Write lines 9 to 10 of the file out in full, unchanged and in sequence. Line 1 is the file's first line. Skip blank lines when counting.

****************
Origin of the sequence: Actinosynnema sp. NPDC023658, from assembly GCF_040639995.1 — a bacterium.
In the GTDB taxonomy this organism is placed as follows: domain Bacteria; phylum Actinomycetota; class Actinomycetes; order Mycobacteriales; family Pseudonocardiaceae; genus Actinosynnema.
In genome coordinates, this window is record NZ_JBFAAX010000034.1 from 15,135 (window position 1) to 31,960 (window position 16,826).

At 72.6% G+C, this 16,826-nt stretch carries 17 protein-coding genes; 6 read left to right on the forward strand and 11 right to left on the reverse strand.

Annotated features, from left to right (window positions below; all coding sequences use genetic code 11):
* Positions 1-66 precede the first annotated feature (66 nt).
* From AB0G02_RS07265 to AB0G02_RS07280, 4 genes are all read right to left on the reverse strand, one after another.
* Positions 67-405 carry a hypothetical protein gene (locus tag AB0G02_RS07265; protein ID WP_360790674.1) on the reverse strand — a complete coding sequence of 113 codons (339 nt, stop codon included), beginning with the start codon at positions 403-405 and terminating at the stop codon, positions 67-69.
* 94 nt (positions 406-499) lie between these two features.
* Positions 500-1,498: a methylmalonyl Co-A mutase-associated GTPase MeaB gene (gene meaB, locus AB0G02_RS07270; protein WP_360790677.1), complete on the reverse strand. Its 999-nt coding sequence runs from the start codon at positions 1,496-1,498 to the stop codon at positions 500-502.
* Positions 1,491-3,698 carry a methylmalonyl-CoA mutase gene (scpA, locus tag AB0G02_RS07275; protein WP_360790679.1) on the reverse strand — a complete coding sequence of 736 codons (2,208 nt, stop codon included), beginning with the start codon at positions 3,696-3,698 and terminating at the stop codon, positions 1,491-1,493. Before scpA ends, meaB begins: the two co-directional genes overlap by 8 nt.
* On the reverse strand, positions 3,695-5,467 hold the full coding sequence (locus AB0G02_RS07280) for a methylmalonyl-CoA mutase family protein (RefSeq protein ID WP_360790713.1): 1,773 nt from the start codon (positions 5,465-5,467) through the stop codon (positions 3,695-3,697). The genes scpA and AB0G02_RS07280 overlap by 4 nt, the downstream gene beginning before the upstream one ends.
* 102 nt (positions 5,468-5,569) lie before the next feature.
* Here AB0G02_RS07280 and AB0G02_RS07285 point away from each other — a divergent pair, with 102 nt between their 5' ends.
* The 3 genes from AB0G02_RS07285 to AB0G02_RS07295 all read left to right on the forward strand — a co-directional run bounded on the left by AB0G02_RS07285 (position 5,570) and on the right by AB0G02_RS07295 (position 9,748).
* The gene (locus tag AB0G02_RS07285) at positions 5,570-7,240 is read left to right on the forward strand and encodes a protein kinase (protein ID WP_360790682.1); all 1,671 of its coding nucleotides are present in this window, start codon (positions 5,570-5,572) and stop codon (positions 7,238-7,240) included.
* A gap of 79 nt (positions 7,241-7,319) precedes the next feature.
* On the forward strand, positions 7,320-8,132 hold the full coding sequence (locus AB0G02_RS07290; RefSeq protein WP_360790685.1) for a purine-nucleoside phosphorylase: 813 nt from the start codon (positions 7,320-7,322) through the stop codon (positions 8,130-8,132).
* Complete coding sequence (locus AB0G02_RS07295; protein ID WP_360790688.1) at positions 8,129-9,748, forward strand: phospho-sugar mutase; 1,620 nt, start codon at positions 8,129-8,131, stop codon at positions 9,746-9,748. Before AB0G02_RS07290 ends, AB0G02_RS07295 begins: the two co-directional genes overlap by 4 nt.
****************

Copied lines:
* 94 nt (positions 406-499) lie between these two features.
* Positions 500-1,498: a methylmalonyl Co-A mutase-associated GTPase MeaB gene (gene meaB, locus AB0G02_RS07270; protein WP_360790677.1), complete on the reverse strand. Its 999-nt coding sequence runs from the start codon at positions 1,496-1,498 to the stop codon at positions 500-502.